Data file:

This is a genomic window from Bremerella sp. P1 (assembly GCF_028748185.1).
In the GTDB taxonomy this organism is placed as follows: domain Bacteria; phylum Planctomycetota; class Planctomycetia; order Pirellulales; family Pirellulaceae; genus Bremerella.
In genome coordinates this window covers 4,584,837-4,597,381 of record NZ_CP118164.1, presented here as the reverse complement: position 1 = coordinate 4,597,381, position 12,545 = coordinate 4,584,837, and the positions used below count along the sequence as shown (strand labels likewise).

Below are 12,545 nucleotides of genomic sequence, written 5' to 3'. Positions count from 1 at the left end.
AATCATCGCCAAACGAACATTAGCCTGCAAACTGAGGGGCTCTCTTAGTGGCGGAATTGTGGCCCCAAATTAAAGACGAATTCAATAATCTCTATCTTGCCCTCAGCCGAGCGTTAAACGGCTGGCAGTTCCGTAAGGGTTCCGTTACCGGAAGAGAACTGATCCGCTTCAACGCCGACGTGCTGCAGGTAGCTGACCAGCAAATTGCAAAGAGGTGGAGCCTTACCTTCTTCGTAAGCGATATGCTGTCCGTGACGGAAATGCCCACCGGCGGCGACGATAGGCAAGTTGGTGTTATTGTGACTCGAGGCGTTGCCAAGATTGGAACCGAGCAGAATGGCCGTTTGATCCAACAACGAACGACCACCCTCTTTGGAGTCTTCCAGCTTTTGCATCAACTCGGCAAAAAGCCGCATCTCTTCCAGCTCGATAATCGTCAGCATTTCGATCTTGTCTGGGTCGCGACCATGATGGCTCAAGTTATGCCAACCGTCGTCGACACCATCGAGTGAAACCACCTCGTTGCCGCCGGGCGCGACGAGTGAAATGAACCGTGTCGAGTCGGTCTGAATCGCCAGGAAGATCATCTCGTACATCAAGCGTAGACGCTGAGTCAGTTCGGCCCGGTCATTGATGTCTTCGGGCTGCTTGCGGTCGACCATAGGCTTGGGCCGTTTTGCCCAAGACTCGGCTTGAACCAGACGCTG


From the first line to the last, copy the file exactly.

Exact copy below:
This is a genomic window from Bremerella sp. P1 (assembly GCF_028748185.1).
In the GTDB taxonomy this organism is placed as follows: domain Bacteria; phylum Planctomycetota; class Planctomycetia; order Pirellulales; family Pirellulaceae; genus Bremerella.
In genome coordinates this window covers 4,584,837-4,597,381 of record NZ_CP118164.1, presented here as the reverse complement: position 1 = coordinate 4,597,381, position 12,545 = coordinate 4,584,837, and the positions used below count along the sequence as shown (strand labels likewise).

Below are 12,545 nucleotides of genomic sequence, written 5' to 3'. Positions count from 1 at the left end.
AATCATCGCCAAACGAACATTAGCCTGCAAACTGAGGGGCTCTCTTAGTGGCGGAATTGTGGCCCCAAATTAAAGACGAATTCAATAATCTCTATCTTGCCCTCAGCCGAGCGTTAAACGGCTGGCAGTTCCGTAAGGGTTCCGTTACCGGAAGAGAACTGATCCGCTTCAACGCCGACGTGCTGCAGGTAGCTGACCAGCAAATTGCAAAGAGGTGGAGCCTTACCTTCTTCGTAAGCGATATGCTGTCCGTGACGGAAATGCCCACCGGCGGCGACGATAGGCAAGTTGGTGTTATTGTGACTCGAGGCGTTGCCAAGATTGGAACCGAGCAGAATGGCCGTTTGATCCAACAACGAACGACCACCCTCTTTGGAGTCTTCCAGCTTTTGCATCAACTCGGCAAAAAGCCGCATCTCTTCCAGCTCGATAATCGTCAGCATTTCGATCTTGTCTGGGTCGCGACCATGATGGCTCAAGTTATGCCAACCGTCGTCGACACCATCGAGTGAAACCACCTCGTTGCCGCCGGGCGCGACGAGTGAAATGAACCGTGTCGAGTCGGTCTGAATCGCCAGGAAGATCATCTCGTACATCAAGCGTAGACGCTGAGTCAGTTCGGCCCGGTCATTGATGTCTTCGGGCTGCTTGCGGTCGACCATAGGCTTGGGCCGTTTTGCCCAAGACTCGGCTTGAACCAGACGCTG